Knowledge about microeukaryotic salt adaptation strategies is restricted to some genome-sequenced fungi (halotolerant Hortea werneckii, halophilic Wallemia ichtyophaga, and halophilic Eurotium rubrum), and the green alga Dunaliella. Even though all three fungal taxa share some common haloadaptive traits, the differences in their genetic repertoire suggest multiple molecular pathways for haloadaptation and a high diversity in adaptive strategies [16]. All three fungi accumulate glycerol as their main compatible solute [1618] and have a significantly higher proportion of acidic residues in predicted proteins [16]. Genome and transcriptome analyses of H. werneckii, which maintains low intracellular K+ and sodium ion (Na+) concentrations, revealed considerable expansion of gene families encoding membrane-bound metal cation transporters [17,19,20]. Interestingly, the halophiles W. ichthyophaga and E. rubrum have a substantially lower number of such genes [1820]. This indicates that in contrast to H. werneckii, elevated intracellular Na+ concentrations are not toxic for W. ichthyophaga, further documenting the different salt-combatting strategies in these two model fungi. Intracellular accumulation of Na+ to promote growth under salt stress was also reported for the halotolerant yeast Debaryomyces hansenii [21]. Transcriptome data of D. salina identified an active signaling system, which enables it to quickly adapt to a wide variety of salt concentrations as well as a significantly enriched photosynthetic glycerol pathway as adaptation to osmotic changes [22]. This corroborates earlier findings of low intracellular Na+-concentrations [23] and an electron transport-coupled Na+-extrusion [24] in D. salina. Only recently Harding et al. [25] published a transcriptome study of the halophilic flagellates Halocafeteria seosinensis and Pharyngomonas kirbyi to investigate salt adaptation strategies in heterotroph protists. Both species do not possess an acidic proteome characteristic for salt-in strategists, but display an increased expression of enzymes involved in the synthesis and transport of the compatible solutes 5-hydroxyectoine and myo-inositol.

However, up to now there is no experimental evidence for intracellular ion concentrations and the accumulation and synthesis of compatible solutes with increasing salinity in heterotrophic protists. This is mainly due to methodological reasons, such as the lack of axenic cultures, disturbance of measurements of intracellular contents by ingested food bacteria, or the lack of adequate sensitive techniques. Methods, which measure intracellular concentrations of inorganic ions and other compounds, were so far mainly applied to bacteria (e.g., [2629]). These methods rely on the measurement of intracellular and extracellular water volumes, which are used to determine the concentration of cell-associated ions in centrifuged cell pellets. As reviewed in [30] and [31], those methods are error-prone and even small mistakes in the determination of the intracellular and extracellular water volumes result in large deviations in the respective ion concentrations. Another approach to measure intracellular concentrations of Na+, K+, and Cl is based on X-ray microanalysis, in which ion content and cell volume are microscopically estimated [32]. Both approaches could not be successfully applied to heterotrophic protists and generally led to cell rupture and distortion of cell shapes, which impeded calculations of the cell volume. More realistic estimates of intracellular ion concentrations were obtained for the green alga Dunaliella, due to the physical separation of cells from the extracellular medium by passing them through cation-exchange minicolumns [33,34] and an approach based on 23Na-nuclear magnetic resonance (NMR) spectroscopy using a dysprosium tripolyphosphate complex as a Na+-shift reagent to discriminate between intracellular and extracellular Na+ [35]. Those studies, however, were based on cell assemblages requiring reliable determinations of cell numbers.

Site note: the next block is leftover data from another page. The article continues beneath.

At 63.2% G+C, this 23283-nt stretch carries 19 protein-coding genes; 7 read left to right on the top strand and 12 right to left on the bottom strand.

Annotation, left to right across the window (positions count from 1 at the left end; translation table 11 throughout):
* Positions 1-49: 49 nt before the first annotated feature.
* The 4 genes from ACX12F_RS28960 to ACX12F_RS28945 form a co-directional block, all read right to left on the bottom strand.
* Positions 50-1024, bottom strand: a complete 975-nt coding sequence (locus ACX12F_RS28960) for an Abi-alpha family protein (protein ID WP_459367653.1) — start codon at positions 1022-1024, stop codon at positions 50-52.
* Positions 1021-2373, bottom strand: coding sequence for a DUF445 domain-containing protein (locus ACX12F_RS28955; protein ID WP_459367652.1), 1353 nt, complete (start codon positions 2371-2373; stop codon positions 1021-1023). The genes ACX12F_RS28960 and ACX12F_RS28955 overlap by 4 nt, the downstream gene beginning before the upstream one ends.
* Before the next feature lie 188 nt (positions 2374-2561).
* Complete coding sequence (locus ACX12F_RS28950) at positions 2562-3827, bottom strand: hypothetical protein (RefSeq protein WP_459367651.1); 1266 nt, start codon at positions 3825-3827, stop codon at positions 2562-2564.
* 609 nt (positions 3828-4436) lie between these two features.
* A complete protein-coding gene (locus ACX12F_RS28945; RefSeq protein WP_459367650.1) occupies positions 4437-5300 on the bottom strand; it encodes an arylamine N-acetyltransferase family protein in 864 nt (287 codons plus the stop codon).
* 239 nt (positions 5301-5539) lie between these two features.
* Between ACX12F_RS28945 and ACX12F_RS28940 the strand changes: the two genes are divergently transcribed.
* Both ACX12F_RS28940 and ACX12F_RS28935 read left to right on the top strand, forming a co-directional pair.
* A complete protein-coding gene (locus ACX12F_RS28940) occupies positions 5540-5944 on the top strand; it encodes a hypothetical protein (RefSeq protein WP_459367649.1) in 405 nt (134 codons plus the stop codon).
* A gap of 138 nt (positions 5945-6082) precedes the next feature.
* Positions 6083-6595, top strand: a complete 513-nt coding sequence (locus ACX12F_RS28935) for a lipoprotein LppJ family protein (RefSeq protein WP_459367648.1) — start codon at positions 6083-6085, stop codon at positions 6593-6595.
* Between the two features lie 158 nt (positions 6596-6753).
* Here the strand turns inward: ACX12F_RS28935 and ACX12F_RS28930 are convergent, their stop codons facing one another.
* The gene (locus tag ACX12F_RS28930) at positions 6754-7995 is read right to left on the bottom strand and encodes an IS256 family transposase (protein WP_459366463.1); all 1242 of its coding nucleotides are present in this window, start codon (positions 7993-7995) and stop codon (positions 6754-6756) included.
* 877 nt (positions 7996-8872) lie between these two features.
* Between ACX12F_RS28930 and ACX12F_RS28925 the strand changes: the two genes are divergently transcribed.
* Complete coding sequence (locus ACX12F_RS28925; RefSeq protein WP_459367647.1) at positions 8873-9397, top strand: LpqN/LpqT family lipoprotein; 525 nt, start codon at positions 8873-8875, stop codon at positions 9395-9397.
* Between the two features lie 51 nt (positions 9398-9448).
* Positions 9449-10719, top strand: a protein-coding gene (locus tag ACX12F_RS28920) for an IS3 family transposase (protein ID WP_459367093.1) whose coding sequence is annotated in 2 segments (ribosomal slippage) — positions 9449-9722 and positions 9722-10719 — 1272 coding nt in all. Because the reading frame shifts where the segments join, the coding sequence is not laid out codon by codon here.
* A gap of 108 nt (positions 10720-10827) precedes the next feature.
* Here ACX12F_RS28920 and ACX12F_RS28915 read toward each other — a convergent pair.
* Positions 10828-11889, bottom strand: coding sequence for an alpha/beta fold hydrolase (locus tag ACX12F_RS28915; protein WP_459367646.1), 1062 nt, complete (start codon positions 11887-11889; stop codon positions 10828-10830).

A promising approach for the identification of compatible solutes is high-resolution NMR spectroscopy, which is routinely used in prokaryotic research to investigate the salt-out strategy, but was rarely applied to salt-related microeukaryotic research in this respect. One study using this technique focused on the effect of UV-induced stress on the metabolome of the moderate halophile ciliate Fabrea salina. Results suggested the accumulation of ectoine (Ect) and glycine betaine (GB) as osmoprotectans in a late reaction to UV radiation [36].